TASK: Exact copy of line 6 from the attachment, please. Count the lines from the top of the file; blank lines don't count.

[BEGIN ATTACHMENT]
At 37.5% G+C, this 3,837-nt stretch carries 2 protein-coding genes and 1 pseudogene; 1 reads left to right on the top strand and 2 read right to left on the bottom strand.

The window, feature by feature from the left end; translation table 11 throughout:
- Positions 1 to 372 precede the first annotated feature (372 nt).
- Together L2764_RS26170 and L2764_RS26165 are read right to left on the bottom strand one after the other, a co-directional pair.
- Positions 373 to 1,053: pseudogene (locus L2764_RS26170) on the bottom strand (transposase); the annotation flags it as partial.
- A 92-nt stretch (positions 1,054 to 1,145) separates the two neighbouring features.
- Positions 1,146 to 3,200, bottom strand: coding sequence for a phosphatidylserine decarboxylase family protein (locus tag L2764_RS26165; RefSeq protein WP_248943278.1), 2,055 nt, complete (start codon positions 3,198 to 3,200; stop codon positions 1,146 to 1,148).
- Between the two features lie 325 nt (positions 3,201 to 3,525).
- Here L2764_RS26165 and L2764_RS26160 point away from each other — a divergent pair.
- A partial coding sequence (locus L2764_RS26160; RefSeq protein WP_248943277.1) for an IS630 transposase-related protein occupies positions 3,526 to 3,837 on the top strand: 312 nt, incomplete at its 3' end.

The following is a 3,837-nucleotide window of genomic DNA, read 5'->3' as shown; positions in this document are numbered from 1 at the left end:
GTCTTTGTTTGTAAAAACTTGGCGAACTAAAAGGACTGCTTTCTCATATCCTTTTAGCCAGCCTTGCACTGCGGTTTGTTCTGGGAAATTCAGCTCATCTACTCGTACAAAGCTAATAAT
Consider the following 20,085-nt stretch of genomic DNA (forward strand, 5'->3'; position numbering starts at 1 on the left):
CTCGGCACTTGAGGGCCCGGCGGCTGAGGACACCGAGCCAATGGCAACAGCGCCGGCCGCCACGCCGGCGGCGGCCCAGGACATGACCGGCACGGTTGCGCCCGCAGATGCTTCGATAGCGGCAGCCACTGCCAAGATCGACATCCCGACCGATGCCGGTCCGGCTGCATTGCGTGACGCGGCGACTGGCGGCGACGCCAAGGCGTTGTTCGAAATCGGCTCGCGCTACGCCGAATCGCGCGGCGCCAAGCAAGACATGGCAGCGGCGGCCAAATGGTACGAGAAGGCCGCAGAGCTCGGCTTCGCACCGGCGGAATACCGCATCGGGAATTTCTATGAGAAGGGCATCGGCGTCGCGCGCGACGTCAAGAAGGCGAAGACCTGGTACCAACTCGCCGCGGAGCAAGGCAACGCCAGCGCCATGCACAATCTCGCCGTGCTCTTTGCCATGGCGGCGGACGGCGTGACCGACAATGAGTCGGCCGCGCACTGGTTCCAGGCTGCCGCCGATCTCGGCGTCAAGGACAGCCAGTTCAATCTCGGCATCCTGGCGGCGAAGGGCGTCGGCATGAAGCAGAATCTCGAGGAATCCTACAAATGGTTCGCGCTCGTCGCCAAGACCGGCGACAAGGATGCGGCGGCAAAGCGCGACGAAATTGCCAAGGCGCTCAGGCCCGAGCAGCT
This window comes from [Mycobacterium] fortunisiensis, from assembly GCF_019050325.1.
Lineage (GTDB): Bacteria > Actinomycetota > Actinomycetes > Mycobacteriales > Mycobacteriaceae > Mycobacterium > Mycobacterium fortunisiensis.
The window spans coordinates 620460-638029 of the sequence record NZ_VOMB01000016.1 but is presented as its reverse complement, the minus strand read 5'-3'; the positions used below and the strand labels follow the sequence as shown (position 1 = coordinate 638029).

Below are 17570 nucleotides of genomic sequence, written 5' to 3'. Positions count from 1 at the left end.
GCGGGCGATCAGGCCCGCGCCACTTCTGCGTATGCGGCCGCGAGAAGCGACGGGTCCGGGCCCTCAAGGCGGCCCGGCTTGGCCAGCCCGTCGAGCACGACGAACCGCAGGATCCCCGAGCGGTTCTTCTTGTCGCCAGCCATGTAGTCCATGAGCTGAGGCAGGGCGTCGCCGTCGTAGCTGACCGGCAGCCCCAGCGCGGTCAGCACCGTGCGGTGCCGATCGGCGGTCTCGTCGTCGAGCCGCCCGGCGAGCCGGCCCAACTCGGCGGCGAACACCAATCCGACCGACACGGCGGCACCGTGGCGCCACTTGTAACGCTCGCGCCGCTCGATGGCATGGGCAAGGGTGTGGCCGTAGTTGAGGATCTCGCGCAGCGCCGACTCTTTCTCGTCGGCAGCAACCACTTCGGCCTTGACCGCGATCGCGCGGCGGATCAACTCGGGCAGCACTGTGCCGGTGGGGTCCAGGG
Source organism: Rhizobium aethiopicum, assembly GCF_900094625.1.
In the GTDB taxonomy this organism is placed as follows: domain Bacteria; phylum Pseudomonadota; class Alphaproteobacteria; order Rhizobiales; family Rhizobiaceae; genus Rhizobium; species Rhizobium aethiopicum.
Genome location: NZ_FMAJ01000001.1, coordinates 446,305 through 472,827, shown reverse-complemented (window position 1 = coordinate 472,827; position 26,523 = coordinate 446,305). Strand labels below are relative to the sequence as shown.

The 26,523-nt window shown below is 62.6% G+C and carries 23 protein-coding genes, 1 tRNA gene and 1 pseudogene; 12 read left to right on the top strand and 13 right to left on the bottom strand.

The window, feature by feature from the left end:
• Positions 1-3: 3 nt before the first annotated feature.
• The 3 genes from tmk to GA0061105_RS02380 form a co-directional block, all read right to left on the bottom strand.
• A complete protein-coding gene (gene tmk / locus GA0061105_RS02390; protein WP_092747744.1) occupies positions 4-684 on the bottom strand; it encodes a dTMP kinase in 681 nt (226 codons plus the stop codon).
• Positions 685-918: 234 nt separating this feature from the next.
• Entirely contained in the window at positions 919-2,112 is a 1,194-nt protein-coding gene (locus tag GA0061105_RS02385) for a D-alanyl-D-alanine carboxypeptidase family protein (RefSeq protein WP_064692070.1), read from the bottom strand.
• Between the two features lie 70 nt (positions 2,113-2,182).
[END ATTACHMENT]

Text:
- A 92-nt stretch (positions 1,054 to 1,145) separates the two neighbouring features.